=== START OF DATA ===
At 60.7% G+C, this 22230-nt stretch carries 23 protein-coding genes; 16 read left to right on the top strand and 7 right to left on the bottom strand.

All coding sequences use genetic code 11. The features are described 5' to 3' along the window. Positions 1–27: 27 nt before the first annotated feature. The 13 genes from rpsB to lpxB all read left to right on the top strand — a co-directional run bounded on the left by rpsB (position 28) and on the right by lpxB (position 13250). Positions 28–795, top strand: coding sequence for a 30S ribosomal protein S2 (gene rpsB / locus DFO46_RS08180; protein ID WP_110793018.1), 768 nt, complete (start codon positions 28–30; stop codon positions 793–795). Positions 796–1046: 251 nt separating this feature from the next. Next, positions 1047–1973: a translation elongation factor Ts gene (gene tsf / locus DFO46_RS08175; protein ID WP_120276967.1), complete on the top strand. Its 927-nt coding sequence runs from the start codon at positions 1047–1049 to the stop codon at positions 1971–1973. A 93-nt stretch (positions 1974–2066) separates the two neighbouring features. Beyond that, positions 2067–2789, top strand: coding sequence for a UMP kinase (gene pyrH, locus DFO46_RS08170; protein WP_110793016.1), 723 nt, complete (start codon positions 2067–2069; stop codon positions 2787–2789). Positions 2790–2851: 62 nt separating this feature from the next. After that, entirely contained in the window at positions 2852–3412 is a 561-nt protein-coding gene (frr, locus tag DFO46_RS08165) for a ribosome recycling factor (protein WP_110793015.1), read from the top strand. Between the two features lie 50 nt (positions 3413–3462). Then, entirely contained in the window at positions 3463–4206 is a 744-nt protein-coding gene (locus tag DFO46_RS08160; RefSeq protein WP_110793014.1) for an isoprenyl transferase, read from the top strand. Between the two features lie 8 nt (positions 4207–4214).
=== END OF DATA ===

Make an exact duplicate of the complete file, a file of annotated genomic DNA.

At 60.7% G+C, this 22230-nt stretch carries 23 protein-coding genes; 16 read left to right on the top strand and 7 right to left on the bottom strand.

All coding sequences use genetic code 11. The features are described 5' to 3' along the window. Positions 1–27: 27 nt before the first annotated feature. The 13 genes from rpsB to lpxB all read left to right on the top strand — a co-directional run bounded on the left by rpsB (position 28) and on the right by lpxB (position 13250). Positions 28–795, top strand: coding sequence for a 30S ribosomal protein S2 (gene rpsB / locus DFO46_RS08180; protein ID WP_110793018.1), 768 nt, complete (start codon positions 28–30; stop codon positions 793–795). Positions 796–1046: 251 nt separating this feature from the next. Next, positions 1047–1973: a translation elongation factor Ts gene (gene tsf / locus DFO46_RS08175; protein ID WP_120276967.1), complete on the top strand. Its 927-nt coding sequence runs from the start codon at positions 1047–1049 to the stop codon at positions 1971–1973. A 93-nt stretch (positions 1974–2066) separates the two neighbouring features. Beyond that, positions 2067–2789, top strand: coding sequence for a UMP kinase (gene pyrH, locus DFO46_RS08170; protein WP_110793016.1), 723 nt, complete (start codon positions 2067–2069; stop codon positions 2787–2789). Positions 2790–2851: 62 nt separating this feature from the next. After that, entirely contained in the window at positions 2852–3412 is a 561-nt protein-coding gene (frr, locus tag DFO46_RS08165) for a ribosome recycling factor (protein WP_110793015.1), read from the top strand. Between the two features lie 50 nt (positions 3413–3462). Then, entirely contained in the window at positions 3463–4206 is a 744-nt protein-coding gene (locus tag DFO46_RS08160; RefSeq protein WP_110793014.1) for an isoprenyl transferase, read from the top strand. Between the two features lie 8 nt (positions 4207–4214).